6. Thanks for all the advice, it's reassuring to know that pins aren't that fragile. I considered that, but then I would need an odd-sized technic brick to fill the gap. And there just aren't enough pin holes available to hold the beams together and slot them into a brick. Oh dear, I grabbed an older render, I was just trying to show the overall structure that frame has to support. I have five octagonal frames, a 4L wide one that uses the 3L pin with bush, and four other frames that sue the 3L pin with stop. My new solution is to add in a few 1x2 bricks with 2 holes, and 1x2 plates with pin hole. This feels a bit wrong, somehow, like there should be a more elegant way to do it, but it uses every available pin hole: You make a good point, the click hinges are the main thing holding the shape, and I will have a total of six hinges distributed along the length of the barrel. However, I have more planned. The reason I use a pair of 7L beams for each side of the octagon, instead of a single 15L beam, is that the diameter of the ring is 41.04 studs. That's close enough to be in system. You may have spotted some radial beams on the render, these are connected to an axle passing through the hole in the click hinges. The axle should bisect the octagon corner, at 67.5 degrees, but if I move them to 67.4 degrees then the radial beam forms the hypotenuse of a 5-12-13 Pythagorean triple. I use half this due to lack of space, so it's really a 2.5-6-6.5 triangle. At 6.5 studs from the pin hole in the click hinges, I can link a pair of the radial beams with a 13L beam. 13L is another magic number, as an octagon with side length 12 modules (or 13 pin holes) will be 28.97 studs across. So by mirroring the base section at the top of the barrel, I will get (Pythagorean triple + octagon + Pythagorean triple) = (6 + 28.97 + 6) = 40.97, almost perfectly matching the outer octagon. The smaller octagon doesn't need to use click hinges, I can use part 79846 which conveniently has a pin hole at the corner, reinforce it with plates and brackets so it cannot be compressed, and that should be strong enough to lock the outer ring in place, and transmit all the weight directly down into the base block.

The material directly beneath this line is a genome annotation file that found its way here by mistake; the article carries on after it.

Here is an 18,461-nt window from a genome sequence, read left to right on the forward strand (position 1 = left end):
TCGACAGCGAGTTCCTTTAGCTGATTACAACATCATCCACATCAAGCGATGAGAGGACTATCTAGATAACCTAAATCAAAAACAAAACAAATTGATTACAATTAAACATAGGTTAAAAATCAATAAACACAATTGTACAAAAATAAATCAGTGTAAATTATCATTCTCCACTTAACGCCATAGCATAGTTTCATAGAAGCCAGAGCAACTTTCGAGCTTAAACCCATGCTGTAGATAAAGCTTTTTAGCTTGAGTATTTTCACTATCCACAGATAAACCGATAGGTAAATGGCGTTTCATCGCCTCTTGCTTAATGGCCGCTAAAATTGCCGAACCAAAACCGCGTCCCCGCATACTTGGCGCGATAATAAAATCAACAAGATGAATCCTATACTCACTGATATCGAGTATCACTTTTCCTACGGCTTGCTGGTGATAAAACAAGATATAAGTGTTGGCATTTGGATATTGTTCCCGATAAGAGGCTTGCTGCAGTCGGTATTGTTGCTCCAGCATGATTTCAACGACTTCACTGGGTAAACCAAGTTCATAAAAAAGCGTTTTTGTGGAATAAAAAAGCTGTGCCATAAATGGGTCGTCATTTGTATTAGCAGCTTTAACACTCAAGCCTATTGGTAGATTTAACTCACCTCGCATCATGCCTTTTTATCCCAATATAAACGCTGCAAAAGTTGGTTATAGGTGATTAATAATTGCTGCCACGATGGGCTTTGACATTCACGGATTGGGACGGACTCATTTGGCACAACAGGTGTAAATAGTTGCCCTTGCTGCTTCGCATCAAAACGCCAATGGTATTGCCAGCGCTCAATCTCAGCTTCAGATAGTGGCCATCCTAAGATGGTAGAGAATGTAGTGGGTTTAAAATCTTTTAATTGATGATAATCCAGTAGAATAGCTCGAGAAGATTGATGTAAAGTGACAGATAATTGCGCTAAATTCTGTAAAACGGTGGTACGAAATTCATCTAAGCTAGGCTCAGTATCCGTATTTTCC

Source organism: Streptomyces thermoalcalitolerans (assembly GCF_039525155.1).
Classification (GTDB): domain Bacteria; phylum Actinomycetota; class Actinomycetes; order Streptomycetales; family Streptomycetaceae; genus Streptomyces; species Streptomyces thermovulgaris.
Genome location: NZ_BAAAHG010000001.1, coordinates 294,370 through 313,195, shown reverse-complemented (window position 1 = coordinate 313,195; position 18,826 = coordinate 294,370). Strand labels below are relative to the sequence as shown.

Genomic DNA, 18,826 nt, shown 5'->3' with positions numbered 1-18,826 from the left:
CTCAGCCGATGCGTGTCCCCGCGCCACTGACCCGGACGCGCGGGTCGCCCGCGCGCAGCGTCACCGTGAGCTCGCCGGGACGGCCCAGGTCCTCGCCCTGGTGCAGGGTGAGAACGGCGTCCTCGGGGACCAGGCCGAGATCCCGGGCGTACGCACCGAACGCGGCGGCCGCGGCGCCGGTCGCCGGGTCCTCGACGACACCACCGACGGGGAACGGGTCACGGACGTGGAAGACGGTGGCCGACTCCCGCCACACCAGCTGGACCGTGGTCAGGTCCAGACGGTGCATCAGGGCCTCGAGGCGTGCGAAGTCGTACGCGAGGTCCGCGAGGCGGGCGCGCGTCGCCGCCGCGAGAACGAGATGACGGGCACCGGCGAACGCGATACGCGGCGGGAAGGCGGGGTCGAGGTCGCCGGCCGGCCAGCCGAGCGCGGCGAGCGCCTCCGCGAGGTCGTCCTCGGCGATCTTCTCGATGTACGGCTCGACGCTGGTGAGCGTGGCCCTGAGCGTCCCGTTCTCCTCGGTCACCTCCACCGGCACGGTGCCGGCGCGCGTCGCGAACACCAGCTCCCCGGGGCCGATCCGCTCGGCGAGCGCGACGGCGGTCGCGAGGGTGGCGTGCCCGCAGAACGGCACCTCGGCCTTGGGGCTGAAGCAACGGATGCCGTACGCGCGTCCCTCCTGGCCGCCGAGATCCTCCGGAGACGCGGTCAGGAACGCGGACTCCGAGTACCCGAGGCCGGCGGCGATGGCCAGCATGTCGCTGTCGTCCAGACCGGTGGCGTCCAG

7. You're right, of course, but I just don't see how to add additional connections points... It's awkward because I have transition from odd-based studless technic to even-based Lego system. The 7kg comes from what's on top. This is a prototype render, with only three of the octagon frames - the central ones are are C-shaped brackets, the outer two are full O-shaped rings. An inner octagon rings, built using the new 79846 bent plate will provide some extra support, but ultimately all the weight goes down to the technic beams on the bottom of the barrel. More blue blocks (muon chambers) will be suspended from the 3x3 cylinders running the length of the model (the toroid magnet coils). Then there will be an entire separate cylinder unit inserted in the centre, housing the calorimeters and inner detector: